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Christian Thimann

28 February 2002
OCCASIONAL PAPER SERIES - No. 2
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Abstract
This paper details the methodological framework underlying the construction of the effective exchange rate (EER) indicators of the euro. This framework yields two sets of indicators - (i) one nominal and several real EER indices against a narrow reference group of euro area trading partners based on different price and cost deflators; and (ii) a nominal and a real EER index against a broad reference group of countries based on consumer prices. The narrow group consists of 12 industrial and newly industrialised euro area partner countries, while the broad group is made up of 38 trading partners including emerging market economies and economies in transition. In addition the paper computes national competitiveness indicators for the individual euro area participating countries. Finally, recent developments in the international price and cost competitiveness of the euro area as well as of euro area countries are briefly discussed on the basis of the constructed indices.
JEL Code
F31 : International Economics→International Finance→Foreign Exchange
F41 : International Economics→Macroeconomic Aspects of International Trade and Finance→Open Economy Macroeconomics
E31 : Macroeconomics and Monetary Economics→Prices, Business Fluctuations, and Cycles→Price Level, Inflation, Deflation
1 March 2002
WORKING PAPER SERIES - No. 132
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Abstract
This paper examines inflation dynamics in the current EU-accession countries in central and eastern Europe, focusing particularly on the determinants of 'dual inflation', that is, diverging inflation rates for tradable and non-tradable goods. The paper draws on the recently published data for the Harmonized Index of Consumer Prices (HICP) of the Accession countries and, indeed, finds evidence of ' dual inflation' in these economies. To test empirically for underlying determinants, the paper borrows from the recently developed New Phillips curve literature. Overall, domestic factors have systematically a stronger impact upon non-tradable goods inflation whereas international factors have a stronger impact over tradable goods. Furthermore, the results point to the possibly very different effects of exchange rate regimes over tradable and non-tradable goods inflation. On the whole, the findings suggest that the Balassa-Samuelson effect is not a prominent factor behind the current 'experience' of dual inflation in these countries.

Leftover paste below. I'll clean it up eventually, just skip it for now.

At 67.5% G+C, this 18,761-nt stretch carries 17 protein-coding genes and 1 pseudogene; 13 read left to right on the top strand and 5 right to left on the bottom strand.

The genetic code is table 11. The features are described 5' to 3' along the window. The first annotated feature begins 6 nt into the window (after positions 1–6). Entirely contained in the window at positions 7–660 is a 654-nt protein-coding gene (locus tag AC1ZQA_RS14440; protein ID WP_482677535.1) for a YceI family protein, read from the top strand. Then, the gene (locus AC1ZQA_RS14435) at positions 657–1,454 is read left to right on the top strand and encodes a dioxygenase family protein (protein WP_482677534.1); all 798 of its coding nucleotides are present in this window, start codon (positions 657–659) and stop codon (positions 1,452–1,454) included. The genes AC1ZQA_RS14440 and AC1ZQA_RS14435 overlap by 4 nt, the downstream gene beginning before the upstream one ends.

JEL Code
E31 : Macroeconomics and Monetary Economics→Prices, Business Fluctuations, and Cycles→Price Level, Inflation, Deflation
E58 : Macroeconomics and Monetary Economics→Monetary Policy, Central Banking, and the Supply of Money and Credit→Central Banks and Their Policies
F41 : International Economics→Macroeconomic Aspects of International Trade and Finance→Open Economy Macroeconomics
P24 : Economic Systems→Socialist Systems and Transitional Economies→National Income, Product, and Expenditure, Money, Inflation
28 December 2002
OCCASIONAL PAPER SERIES - No. 7
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Abstract
This paper reviews the economic, monetary and financial relations between the EU and the euro area and a set of countries in a broad set of neighbouring regions. The 80 or so countries are mostly classified as transition, emerging or developing economies and belong to four main regions: the Western Balkans; the European part of the Commonwealth of Independent States; the Middle East and Northern Africa; and Sub-Saharan Africa. In many respects, these countries are diverse; however, some common features can also be identified. One of these common features is the fact that the euro area is their largest trading partner and the largest originator of international bank credit, foreign direct investment and official development assistance; meanwhile, from a euro area perspective, while these countries account for a somewhat smaller share of external trade, they are important as providers of energy, other raw materials and agricultural products.
29 February 2004
OCCASIONAL PAPER SERIES - No. 11